Michael S. Lockett / Juneau Empire File                                Juneau residents held a rally in Marine Park on June 6, 2020, following the death of George Floyd in the custody of the Minneapolis Police Department. Protesters at that march called for more civilian oversight of city and police to combat racism.

Michael S. Lockett / Juneau Empire File Juneau residents held a rally in Marine Park on June 6, 2020, following the death of George Floyd in the custody of the Minneapolis Police Department. Protesters at that march called for more civilian oversight of city and police to combat racism.

Assembly approves Racism Review Committee in near-unanimous vote

Members will review and advise Assembly on matters regarding racism

The City and Borough of Juneau Assembly voted Monday to create a Systemic Racism Review Committee. Once formed, the committee will review city legislation for potential instances of racism.

The committee’s creation can ultimately be drawn back to the death of George Floyd, the Black man who died in late May while in Minneapolis police custody. Following Floyd’s death protests across the nation began calling for anti-racist measures to be adopted, including a protest in early June which brought out hundreds of protestors to downtown Juneau.

Before the vote, Assembly members listened to more than a half-hour of public testimony, none of which opposed the committee and all strongly supported its creation.

First Alaskans Institute President and CEO Liz Medicine Crow testified that the creation of such a committee was, “really exciting and absolutely essential.”

[Hundreds gather in Juneau for physical and virtual human rights rallies]

“Systemic racism works invisibly for most. Because you don’t see it, you may not even be aware of it. Because of our unconscious biases, the things that we are not made aware to see, we cannot see. But I can tell you this, we live it. We experience it every day,” she said.

She lauded the Assembly for taking the uncomfortable step of creating the committee.

“It takes a lot to face and confront racism in our society,” she said. “It’s hard for us to be uncomfortable, it’s hard for us to grapple with these things that are causing us to fail as a society.”

Central Council of Tlingit and Haida Indian Tribes of Alaska President Richard Chalyee Éesh Peterson called in to support the committee as well.

“Tlingit and Haida makes up little over 20% of the community, and that’s just Tlingit and Haida, that’s not other people of color or other races,” Peterson said. “This would do a really good job in helping us feel like when we are represented that the best faith is put forward.”

The committee would be largely unprecedented for an Alaskan municipality, but many cities and organizations nationwide have created boards or committees dedicated to combating racism. On Aug. 7, the City of San Antonio, Texas introduced a resolution that would declare racism a public health crisis, in June the American Psychiatric Association formed a Presidential Task Force to Address Structural Racism Throughout Psychiatry and in 2017 the United States Conference of Catholic Bishops established an Ad Hoc Committee Against Racism.

[Assembly considers Racism Review Committee]

The State of Alaska and several municipalities including Juneau already have special bodies meant to address equality and human rights issues, and the Assembly previously discussed refining those committees before creating a new one. But Assemblymember Rob Edwardson, who’s Haida and introduced the ordinance said he wanted this committee to be a new project, specifically one that looks forward and not backward.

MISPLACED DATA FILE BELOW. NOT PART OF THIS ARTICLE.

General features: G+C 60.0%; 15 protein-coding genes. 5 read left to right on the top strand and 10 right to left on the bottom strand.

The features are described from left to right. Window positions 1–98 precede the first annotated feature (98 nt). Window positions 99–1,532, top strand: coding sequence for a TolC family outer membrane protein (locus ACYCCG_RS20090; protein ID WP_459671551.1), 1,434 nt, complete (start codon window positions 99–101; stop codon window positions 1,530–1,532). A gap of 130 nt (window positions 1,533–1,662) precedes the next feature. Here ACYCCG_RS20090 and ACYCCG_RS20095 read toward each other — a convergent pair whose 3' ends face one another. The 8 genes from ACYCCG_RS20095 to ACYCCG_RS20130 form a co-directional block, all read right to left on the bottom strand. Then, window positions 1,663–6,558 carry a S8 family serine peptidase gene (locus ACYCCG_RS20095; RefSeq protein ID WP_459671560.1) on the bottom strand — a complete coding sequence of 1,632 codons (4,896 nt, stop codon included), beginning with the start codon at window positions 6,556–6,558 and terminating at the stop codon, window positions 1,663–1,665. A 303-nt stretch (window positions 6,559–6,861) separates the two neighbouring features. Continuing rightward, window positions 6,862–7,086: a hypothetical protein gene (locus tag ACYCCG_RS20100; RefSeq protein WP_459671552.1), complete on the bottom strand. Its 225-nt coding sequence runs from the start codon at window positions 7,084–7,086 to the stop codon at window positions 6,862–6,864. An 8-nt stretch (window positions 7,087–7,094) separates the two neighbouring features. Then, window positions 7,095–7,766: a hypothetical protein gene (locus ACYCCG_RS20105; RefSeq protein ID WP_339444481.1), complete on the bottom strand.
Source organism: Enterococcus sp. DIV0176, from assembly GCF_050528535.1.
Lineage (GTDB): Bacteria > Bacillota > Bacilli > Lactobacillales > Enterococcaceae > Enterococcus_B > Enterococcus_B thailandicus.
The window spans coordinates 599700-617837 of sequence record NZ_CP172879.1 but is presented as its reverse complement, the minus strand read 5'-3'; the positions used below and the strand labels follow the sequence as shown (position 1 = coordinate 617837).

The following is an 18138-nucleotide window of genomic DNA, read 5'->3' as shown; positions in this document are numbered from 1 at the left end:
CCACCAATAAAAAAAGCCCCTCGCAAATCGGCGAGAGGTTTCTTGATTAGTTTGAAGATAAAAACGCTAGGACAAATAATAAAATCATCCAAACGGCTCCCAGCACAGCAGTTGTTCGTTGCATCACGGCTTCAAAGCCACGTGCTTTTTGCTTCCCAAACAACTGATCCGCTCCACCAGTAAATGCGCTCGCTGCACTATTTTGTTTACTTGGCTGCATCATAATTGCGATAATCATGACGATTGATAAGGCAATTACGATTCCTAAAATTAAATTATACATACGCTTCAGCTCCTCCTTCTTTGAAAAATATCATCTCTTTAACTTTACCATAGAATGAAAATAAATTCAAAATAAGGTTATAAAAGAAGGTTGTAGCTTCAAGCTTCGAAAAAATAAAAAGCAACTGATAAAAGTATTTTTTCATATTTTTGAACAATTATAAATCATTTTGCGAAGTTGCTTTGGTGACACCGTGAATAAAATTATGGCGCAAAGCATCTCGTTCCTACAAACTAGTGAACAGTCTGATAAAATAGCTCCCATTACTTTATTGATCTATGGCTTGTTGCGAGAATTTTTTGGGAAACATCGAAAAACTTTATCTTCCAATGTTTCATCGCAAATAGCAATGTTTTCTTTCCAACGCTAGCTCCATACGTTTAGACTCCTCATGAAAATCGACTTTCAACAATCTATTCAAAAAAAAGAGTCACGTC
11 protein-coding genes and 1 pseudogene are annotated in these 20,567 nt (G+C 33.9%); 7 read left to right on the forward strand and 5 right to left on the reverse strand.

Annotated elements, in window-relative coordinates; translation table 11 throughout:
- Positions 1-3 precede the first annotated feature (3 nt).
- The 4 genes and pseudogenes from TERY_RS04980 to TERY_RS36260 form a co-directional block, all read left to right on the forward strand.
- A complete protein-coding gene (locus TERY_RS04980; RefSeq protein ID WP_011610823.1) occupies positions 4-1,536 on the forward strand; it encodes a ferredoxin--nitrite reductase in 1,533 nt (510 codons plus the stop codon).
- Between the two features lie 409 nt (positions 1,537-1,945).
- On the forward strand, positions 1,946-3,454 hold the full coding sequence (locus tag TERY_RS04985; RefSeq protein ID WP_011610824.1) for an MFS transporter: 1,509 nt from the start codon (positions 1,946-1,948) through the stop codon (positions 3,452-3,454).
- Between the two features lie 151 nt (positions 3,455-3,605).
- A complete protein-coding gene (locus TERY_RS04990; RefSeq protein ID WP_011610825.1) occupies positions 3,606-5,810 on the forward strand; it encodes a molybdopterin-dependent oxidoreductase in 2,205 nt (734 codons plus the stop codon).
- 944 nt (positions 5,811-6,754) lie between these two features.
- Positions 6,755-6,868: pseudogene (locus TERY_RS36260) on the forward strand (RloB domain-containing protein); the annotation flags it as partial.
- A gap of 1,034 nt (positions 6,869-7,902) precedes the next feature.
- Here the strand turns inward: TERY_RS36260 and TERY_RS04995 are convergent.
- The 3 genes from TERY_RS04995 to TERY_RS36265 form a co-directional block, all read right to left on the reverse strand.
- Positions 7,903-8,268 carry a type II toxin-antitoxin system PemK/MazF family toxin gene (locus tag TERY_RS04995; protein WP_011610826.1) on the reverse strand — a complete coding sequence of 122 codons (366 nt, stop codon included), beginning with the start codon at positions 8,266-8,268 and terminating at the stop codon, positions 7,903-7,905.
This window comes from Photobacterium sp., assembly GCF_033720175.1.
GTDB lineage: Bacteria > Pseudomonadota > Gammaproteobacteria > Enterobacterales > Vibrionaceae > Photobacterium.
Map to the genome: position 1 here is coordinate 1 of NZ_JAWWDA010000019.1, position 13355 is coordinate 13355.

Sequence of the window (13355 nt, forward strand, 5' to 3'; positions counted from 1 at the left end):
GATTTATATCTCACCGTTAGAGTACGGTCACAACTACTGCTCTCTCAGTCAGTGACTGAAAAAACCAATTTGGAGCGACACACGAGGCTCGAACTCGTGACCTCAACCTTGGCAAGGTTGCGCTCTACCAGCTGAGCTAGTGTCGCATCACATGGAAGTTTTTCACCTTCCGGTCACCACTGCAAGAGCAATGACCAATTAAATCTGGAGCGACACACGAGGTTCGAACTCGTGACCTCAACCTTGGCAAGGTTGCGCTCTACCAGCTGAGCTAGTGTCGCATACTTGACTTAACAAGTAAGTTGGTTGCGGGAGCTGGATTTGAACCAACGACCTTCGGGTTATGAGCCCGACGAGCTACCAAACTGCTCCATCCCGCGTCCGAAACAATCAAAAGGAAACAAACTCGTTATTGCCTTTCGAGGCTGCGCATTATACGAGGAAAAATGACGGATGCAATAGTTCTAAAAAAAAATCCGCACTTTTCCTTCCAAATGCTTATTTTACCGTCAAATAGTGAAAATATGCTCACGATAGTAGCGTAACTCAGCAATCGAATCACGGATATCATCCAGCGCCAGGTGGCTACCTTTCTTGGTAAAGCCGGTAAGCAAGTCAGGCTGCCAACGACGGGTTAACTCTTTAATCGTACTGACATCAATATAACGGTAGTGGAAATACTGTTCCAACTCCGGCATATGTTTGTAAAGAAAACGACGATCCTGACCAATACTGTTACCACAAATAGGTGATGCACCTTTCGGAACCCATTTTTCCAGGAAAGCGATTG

“If this committee starts looking back at ordinances that passed already, the natural reaction is for people to defend their votes,” he said. “Instead of providing food for thought for tomorrow, we’d get mud fights worrying about yesterday.”

But an audit of past legislation was something several members expressed interest in. Assembly member Wade Bryson who chairs the city’s Human Rights Committee said testimony had recently been given in that body suggesting a review of legislation passed within the last few years.

The Assembly passed an amended version of the ordinance creating the committee in a near-unanimous vote, with only Assembly member Loren Jones voting against. Jones, who declined to comment for this article, said during the meeting he agreed with its goals but didn’t believe this committee was an effective way to reach them.

“I struggled with this ordinance since Mr. Edwardson introduced it,” Jones said at the meeting. “I’ve tried to search how to support this ordinance and have just not been able to come to that position.”

Jones said he had been involved in political movements since the 1960s, and in that time systemic racism had been repeatedly discussed. Universities had developed courses studying the issue and as an employee of state government, he had been through a number of training sessions on the issue of racism.

“It seems like every time a new issue comes up, more training gets done. I guess in some eyes I am a failure of that training because I haven’t learned from it,” he said. “A lot of the testimony tonight was about things I don’t read in this ordinance, there’s a lot of expectation out there that’s just not going to come to fruition.”

Jones provided an amendment which would have instead created a task force made up of the same kind of experts Edwardson proposed for the committee to work with the Assembly for 18 months to “understand what future Assemblies need to do and how to analyze information that’s brought forward for ordinances,” he said.

That amendment narrowly failed in a 5-4 vote, with Assembly members Jones, Bryson, Hale and Gladziszewski voting in favor. Mayor Beth Weldon and Assembly members Carole Triem, Alicia Hughes-Skandijs, Greg Smith and Edwardson voted against.